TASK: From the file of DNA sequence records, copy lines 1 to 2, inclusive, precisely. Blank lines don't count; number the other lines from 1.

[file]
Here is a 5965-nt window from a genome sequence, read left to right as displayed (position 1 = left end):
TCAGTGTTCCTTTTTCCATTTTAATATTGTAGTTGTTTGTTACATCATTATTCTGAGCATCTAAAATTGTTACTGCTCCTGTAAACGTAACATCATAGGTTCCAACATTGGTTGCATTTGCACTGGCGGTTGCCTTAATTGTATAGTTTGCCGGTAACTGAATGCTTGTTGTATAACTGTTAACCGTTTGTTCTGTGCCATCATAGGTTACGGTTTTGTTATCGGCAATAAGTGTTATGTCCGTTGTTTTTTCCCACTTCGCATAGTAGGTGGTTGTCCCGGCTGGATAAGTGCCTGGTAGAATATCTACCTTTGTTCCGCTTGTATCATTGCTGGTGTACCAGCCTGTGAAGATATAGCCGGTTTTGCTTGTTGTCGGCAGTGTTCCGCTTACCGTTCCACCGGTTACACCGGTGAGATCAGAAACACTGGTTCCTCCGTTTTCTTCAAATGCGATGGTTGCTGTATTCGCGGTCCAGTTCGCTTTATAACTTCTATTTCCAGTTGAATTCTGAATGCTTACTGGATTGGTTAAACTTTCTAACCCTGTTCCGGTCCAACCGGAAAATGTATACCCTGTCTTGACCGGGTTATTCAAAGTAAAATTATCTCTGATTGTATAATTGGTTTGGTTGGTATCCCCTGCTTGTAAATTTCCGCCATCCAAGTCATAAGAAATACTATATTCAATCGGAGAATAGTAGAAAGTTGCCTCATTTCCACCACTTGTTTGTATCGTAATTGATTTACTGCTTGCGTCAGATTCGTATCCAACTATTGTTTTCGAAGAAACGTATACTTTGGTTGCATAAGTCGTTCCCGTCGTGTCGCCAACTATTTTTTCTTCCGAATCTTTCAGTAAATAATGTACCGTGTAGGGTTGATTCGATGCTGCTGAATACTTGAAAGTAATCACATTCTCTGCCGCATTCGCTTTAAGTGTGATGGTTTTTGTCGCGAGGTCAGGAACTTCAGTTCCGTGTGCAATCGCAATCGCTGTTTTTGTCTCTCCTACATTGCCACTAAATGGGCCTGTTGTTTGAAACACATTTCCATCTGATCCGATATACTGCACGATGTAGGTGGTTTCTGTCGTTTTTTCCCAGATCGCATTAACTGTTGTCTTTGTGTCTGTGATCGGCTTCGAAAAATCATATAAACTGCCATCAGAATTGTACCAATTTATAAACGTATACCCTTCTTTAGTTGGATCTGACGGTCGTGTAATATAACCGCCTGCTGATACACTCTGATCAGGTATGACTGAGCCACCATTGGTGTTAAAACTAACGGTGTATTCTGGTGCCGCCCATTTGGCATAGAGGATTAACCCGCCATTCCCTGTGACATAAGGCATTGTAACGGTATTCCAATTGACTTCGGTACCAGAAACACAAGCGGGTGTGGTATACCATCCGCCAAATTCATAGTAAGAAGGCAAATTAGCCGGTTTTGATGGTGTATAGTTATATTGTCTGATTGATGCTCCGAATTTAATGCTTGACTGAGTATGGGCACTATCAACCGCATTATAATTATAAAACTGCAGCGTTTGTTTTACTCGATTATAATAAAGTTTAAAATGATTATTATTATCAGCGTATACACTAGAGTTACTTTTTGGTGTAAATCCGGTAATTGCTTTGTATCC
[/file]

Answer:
Here is a 5965-nt window from a genome sequence, read left to right as displayed (position 1 = left end):
TCAGTGTTCCTTTTTCCATTTTAATATTGTAGTTGTTTGTTACATCATTATTCTGAGCATCTAAAATTGTTACTGCTCCTGTAAACGTAACATCATAGGTTCCAACATTGGTTGCATTTGCACTGGCGGTTGCCTTAATTGTATAGTTTGCCGGTAACTGAATGCTTGTTGTATAACTGTTAACCGTTTGTTCTGTGCCATCATAGGTTACGGTTTTGTTATCGGCAATAAGTGTTATGTCCGTTGTTTTTTCCCACTTCGCATAGTAGGTGGTTGTCCCGGCTGGATAAGTGCCTGGTAGAATATCTACCTTTGTTCCGCTTGTATCATTGCTGGTGTACCAGCCTGTGAAGATATAGCCGGTTTTGCTTGTTGTCGGCAGTGTTCCGCTTACCGTTCCACCGGTTACACCGGTGAGATCAGAAACACTGGTTCCTCCGTTTTCTTCAAATGCGATGGTTGCTGTATTCGCGGTCCAGTTCGCTTTATAACTTCTATTTCCAGTTGAATTCTGAATGCTTACTGGATTGGTTAAACTTTCTAACCCTGTTCCGGTCCAACCGGAAAATGTATACCCTGTCTTGACCGGGTTATTCAAAGTAAAATTATCTCTGATTGTATAATTGGTTTGGTTGGTATCCCCTGCTTGTAAATTTCCGCCATCCAAGTCATAAGAAATACTATATTCAATCGGAGAATAGTAGAAAGTTGCCTCATTTCCACCACTTGTTTGTATCGTAATTGATTTACTGCTTGCGTCAGATTCGTATCCAACTATTGTTTTCGAAGAAACGTATACTTTGGTTGCATAAGTCGTTCCCGTCGTGTCGCCAACTATTTTTTCTTCCGAATCTTTCAGTAAATAATGTACCGTGTAGGGTTGATTCGATGCTGCTGAATACTTGAAAGTAATCACATTCTCTGCCGCATTCGCTTTAAGTGTGATGGTTTTTGTCGCGAGGTCAGGAACTTCAGTTCCGTGTGCAATCGCAATCGCTGTTTTTGTCTCTCCTACATTGCCACTAAATGGGCCTGTTGTTTGAAACACATTTCCATCTGATCCGATATACTGCACGATGTAGGTGGTTTCTGTCGTTTTTTCCCAGATCGCATTAACTGTTGTCTTTGTGTCTGTGATCGGCTTCGAAAAATCATATAAACTGCCATCAGAATTGTACCAATTTATAAACGTATACCCTTCTTTAGTTGGATCTGACGGTCGTGTAATATAACCGCCTGCTGATACACTCTGATCAGGTATGACTGAGCCACCATTGGTGTTAAAACTAACGGTGTATTCTGGTGCCGCCCATTTGGCATAGAGGATTAACCCGCCATTCCCTGTGACATAAGGCATTGTAACGGTATTCCAATTGACTTCGGTACCAGAAACACAAGCGGGTGTGGTATACCATCCGCCAAATTCATAGTAAGAAGGCAAATTAGCCGGTTTTGATGGTGTATAGTTATATTGTCTGATTGATGCTCCGAATTTAATGCTTGACTGAGTATGGGCACTATCAACCGCATTATAATTATAAAACTGCAGCGTTTGTTTTACTCGATTATAATAAAGTTTAAAATGATTATTATTATCAGCGTATACACTAGAGTTACTTTTTGGTGTAAATCCGGTAATTGCTTTGTATCC